The Akademi's charter of functions was expanded along the original lines in 1961, when the Sangeet Natak Akademi was reconstituted by the Government as a society and registered under the Societies Registration Act of 1860 (as amended in 1957). These functions are set down in the Akademi's Memorandum of Association, adopted at its registration as a society on 11 September 1961. Since its inception the Akademi has been functioning as the apex body of the performing arts in the country, preserving and promoting the vast intangible heritage of India's diverse culture expressed in the forms of music, dance and drama. In furtherance of its objectives the Akademi coordinates and collaborates with the governments and art academies of different States and Territories of the Union of India as also with major cultural institutions in the country. The Akademi establishes and looks after institutions and projects of national importance in the field of the performing arts. The National School of Drama, set up in 1959, was the first of their two national institutions of dance -- Jawaharlal Nehru Manipur Dance Academy in Imphal and Kathak Kendra (National Institute of Kathak Dance) in New Delhi - were set up in 1964 respectively. National Projects of Support to Kuttiyattam - the age-old Sanskrit theatre of Kerala - Chhau dances of eastern India and Sattriya traditions of Assam have been lauched subsequently. After ten years of intensive work under the Kutiyattam project, the UNESCO declared Kutiyattam as a Masterpiece of Oral and Intangible Heritage of Humanity in May 2001.It organizes performances of music, dance, and theatre. The Akademi Awards are the highest national recognition conferred on eminent artistes. The Akademi also confers Fellowships and Scholarship, their numbers being restricted to 30 living recipients. The Fellowship and Awards caries purse money of Rs. 3,00,000/- and Rs. 1,00,000/- respectively besides a shawl and Tamrapatra..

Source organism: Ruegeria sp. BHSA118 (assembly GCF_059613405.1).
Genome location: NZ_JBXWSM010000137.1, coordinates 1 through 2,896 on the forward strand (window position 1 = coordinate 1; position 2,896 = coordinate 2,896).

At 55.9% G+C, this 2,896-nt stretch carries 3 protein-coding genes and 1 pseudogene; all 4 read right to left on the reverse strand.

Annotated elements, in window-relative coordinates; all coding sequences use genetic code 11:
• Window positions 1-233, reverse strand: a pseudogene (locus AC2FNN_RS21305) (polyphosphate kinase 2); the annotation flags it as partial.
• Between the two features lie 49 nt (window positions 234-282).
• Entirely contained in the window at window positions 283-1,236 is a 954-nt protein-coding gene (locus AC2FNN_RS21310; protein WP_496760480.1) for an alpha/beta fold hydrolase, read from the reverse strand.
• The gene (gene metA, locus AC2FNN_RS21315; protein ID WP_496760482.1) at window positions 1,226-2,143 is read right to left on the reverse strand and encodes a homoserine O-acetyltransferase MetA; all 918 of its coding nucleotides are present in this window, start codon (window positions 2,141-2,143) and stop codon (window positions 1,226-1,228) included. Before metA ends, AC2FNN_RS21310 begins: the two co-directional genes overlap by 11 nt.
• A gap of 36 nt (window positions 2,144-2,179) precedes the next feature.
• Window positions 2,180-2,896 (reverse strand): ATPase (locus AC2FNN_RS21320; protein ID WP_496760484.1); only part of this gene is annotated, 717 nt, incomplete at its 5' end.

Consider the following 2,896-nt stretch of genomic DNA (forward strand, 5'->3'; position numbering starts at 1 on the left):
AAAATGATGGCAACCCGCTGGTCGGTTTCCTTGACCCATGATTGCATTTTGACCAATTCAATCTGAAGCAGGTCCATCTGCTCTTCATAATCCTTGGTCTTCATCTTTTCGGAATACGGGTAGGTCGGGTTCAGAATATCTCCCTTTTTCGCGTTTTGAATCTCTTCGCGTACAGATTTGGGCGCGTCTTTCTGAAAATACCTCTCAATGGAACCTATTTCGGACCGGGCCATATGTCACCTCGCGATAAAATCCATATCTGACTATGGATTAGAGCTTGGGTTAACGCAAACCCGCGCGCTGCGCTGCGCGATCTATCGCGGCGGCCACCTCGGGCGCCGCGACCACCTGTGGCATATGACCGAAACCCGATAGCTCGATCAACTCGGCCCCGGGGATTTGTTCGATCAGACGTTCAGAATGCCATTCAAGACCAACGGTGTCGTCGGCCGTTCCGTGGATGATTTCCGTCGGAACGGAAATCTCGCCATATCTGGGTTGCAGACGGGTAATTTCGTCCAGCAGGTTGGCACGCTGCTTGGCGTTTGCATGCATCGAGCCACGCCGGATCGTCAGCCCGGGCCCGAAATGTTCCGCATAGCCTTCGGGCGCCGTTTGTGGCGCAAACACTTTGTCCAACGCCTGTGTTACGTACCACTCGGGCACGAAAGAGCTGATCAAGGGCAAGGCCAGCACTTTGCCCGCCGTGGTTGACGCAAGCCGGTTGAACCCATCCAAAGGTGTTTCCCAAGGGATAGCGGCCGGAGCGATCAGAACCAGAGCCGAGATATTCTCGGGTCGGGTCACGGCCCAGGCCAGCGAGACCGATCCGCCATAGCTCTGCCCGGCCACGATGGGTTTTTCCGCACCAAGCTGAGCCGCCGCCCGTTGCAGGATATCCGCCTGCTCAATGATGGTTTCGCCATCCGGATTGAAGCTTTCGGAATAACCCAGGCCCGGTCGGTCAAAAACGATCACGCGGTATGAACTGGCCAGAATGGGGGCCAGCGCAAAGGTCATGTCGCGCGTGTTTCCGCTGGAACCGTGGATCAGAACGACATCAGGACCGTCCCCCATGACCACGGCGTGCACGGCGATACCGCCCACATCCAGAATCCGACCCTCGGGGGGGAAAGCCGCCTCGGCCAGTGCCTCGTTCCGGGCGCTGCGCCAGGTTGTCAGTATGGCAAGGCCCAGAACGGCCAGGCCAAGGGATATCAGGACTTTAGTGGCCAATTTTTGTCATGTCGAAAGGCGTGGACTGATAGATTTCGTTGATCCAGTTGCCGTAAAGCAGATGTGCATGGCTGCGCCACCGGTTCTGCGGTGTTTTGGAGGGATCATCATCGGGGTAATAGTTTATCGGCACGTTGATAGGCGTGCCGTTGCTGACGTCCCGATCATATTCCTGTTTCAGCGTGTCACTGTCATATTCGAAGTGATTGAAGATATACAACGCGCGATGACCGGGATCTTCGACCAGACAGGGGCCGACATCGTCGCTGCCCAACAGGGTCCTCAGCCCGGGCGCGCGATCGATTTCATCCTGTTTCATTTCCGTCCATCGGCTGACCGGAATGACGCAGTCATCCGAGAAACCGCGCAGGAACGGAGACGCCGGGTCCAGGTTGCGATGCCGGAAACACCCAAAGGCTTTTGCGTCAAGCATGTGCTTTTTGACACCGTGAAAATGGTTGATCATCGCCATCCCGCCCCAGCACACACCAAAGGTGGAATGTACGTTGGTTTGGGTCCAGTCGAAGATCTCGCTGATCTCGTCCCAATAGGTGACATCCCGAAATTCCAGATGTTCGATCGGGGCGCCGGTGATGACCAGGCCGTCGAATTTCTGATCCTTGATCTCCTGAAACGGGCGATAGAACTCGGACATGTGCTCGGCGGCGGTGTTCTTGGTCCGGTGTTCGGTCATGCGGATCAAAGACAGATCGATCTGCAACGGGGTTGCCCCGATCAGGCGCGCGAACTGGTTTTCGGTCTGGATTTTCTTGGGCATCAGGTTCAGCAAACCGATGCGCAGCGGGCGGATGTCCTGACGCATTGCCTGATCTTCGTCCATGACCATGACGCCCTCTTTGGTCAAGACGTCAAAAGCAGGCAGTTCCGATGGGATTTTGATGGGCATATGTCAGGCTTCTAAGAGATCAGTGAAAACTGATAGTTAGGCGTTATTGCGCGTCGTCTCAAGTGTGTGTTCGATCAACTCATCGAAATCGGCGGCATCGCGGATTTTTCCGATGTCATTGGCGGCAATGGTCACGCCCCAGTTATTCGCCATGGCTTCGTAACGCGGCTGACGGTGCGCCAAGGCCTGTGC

To subsidize the work of institutions engaged in teaching, performing or promoting music, dance, or theatre; the Akademi gives grants-in-aid for research, documentation, and publishing in the performing arts; organizes and subsidizes seminars and conferences of subject specialists; documents and records the performing arts for its audio-visual archive. The Akademi's audio-visual archive comprising audio/video tapes, photographs and films is the largest in the country and is extensively drawn upon by the scholars for research on the performing arts. The Akademi maintains a reference library consisting of books in English, Hindi and some regional languages. The Akademi has a gallery of musical instruments in Rabindra Bhavan, New Delhi, where more than 250 musical instruments are displayed. It also has a documentation unit, which has collected and recorded works of maestros in the field of music, dance and theatre on audio and video to help researchers in the field and a gallery of musical instruments; and publishes literature on relevant subjects on a small scale. As the apex body specializing in the performing arts of the country, the Akademi also renders advice and assistance to the Government of India in the task of formulating and implementing policies and programmes in the field. Additionally, the Akademi carries a part of the responsibilities of the state for fostering cultural contacts between various regions in India, and between India and the world.